So, now we know how the traditional place name K’gari came to be, but where did the colonial place name Fraser come from? In the New York pamphlet 'Narrative of the Capture, Sufferings and Miraculous Escape of Mrs. Eliza Fraser', published in 1837 by Charles S. Webb, is a detailed account about her time spent of K'gari. Below, Fraser wrote how she came upon the Island:

“It was by the solicitations of my poor, unfortunate husband, that I consented to accompany him, on voyage to New South Wales, and from thence back to Liverpool, on board the ship Sterling Castle, of which he was the commander…

“...early the next morning [the 25th May, 1836] the sound of breakers was distinctly heard, and in less than half an hour afterwards the ship struck with great violence upon a hidden reef.”

Frontispiece to the 1837 New York pamphlet, 'Narrative of the Capture, Sufferings and Miraculous Escape of Mrs. Eliza Fraser,' published by Charles S. Webb 1837. Courtesy of National Library of Australia, 2021.

Supposedly, in this account, upon reaching the island, Mrs Fraser, along with Captain Fraser and other crew members were captured by the Butchulla people after shipwrecking on the island. Her husband was then taken to a remote part of the island where he was "doomed to hard labour" and later stabbed to death with a spear by one of the tribal members after he refused to labour. A steward who managed to escape from the island in an “Indian canoe” reached the mainland and then Moreton Bay, where he gave information on Fraser and her unfortunate companions' situation. Later, a party of “thirteen resolute young men, under command of Lieut. Otter, and the said Mr. Graham, presented themselves," rescued Fraser and took her back to Liverpool. Mrs Fraser was also supposedly subjected to labour looking after children and harvesting food. Fraser’s accounts of her time on K’gari reached as far as the Americas, reinforcing the negative stereotypes of Indigenous peoples around the globe being vilified as ‘cannibals’ and ‘savages.’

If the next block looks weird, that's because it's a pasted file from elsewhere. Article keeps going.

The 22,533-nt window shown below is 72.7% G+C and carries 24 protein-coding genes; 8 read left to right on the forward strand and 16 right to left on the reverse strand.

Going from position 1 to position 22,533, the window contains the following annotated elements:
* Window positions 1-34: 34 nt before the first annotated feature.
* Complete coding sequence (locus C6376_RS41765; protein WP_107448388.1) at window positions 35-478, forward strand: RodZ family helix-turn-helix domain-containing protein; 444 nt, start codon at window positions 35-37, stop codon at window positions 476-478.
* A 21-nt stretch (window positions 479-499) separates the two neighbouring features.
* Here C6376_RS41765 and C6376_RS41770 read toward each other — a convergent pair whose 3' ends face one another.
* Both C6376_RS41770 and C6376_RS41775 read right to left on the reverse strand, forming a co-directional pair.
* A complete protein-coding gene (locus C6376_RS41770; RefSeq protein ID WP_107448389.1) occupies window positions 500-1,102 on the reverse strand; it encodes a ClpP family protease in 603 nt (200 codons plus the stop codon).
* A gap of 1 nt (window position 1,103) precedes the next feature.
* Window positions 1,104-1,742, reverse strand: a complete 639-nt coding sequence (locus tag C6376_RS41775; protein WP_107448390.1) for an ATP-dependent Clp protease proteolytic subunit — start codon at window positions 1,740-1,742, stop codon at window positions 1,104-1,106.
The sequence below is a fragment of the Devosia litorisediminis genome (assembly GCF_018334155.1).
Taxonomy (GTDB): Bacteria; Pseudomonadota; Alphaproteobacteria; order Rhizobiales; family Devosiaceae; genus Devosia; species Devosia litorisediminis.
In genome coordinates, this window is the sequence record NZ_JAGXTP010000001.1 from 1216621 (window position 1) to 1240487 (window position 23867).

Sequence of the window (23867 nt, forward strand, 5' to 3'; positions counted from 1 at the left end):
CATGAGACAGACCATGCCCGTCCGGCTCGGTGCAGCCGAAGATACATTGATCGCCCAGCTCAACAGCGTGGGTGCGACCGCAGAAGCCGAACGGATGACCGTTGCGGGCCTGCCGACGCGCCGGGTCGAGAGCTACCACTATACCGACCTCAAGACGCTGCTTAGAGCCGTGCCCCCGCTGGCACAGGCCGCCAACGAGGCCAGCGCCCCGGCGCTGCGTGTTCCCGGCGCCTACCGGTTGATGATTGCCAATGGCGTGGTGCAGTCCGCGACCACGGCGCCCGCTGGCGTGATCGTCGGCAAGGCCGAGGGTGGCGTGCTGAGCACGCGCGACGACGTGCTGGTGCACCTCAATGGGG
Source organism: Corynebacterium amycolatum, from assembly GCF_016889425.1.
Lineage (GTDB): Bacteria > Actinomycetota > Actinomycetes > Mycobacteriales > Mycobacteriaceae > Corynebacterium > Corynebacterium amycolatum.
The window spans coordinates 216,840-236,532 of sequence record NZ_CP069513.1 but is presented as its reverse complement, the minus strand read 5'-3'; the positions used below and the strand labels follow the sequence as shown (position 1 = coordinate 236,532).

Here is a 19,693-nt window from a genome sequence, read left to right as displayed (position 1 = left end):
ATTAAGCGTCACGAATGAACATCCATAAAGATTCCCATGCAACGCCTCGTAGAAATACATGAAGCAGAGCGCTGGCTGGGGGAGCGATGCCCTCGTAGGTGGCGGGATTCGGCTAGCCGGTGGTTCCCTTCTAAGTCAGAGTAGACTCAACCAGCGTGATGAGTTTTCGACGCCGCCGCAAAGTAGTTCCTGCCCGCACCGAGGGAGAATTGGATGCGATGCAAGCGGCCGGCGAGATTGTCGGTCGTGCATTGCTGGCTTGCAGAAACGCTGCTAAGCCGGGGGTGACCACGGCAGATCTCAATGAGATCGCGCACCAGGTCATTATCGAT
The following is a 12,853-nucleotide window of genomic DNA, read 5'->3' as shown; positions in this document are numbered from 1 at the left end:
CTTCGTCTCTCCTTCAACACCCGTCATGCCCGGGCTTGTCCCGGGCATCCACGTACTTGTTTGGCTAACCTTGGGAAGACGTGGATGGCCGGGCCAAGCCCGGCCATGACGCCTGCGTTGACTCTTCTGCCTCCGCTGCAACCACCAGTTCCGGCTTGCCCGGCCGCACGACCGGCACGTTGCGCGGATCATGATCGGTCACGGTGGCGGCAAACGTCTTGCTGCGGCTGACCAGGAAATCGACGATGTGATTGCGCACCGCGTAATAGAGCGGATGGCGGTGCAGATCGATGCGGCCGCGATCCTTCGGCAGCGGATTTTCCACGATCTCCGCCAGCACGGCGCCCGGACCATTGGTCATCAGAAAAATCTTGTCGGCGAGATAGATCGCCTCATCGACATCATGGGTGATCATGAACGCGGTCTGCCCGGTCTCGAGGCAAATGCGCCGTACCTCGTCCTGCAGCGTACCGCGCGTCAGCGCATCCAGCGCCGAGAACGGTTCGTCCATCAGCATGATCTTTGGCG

It is important to note that Fraser’s accounts were thrown into doubt quite a few times in her days. She was known to be a sensationalist, spinning several different stories of torture, slavery, murder and cannibalism in the efforts to garner more attention and money from sympathetic supporters. There are at least three different variations of Eliza Fraser’s narrative that we know of that were provided on her behalf (National Library of Australia, 2021). So, from Eliza Fraser’s highly exoticised accounts, we can see that her portrayal of the Butchulla peoples is clearly from a colonial perspective and narrative; one in which favours dispossession and degradation of race.

Scene from Mrs Eliza Fraser’s escape from the savages, “Shipwreck of the Stirling Castle,” John Curtis. Courtesy of the National Library of Queensland, 2021.

So, the next time you visit Fraser Island, try calling the Island by it’s traditional place name, K'gari. By doing so, you are not only acknowledging the pre-colonial history of the Butchulla peoples,' but are paying respect to their land, culture and traditions. Now that you have been given a brief insight as to the history of K’gari, we hope you can take away the important fact that colonial history is not Indigenous history. 

If you would like to learn more about traditional place name recognition check out our previous article Nangun wruk - First Languages Australia's National Place Names Project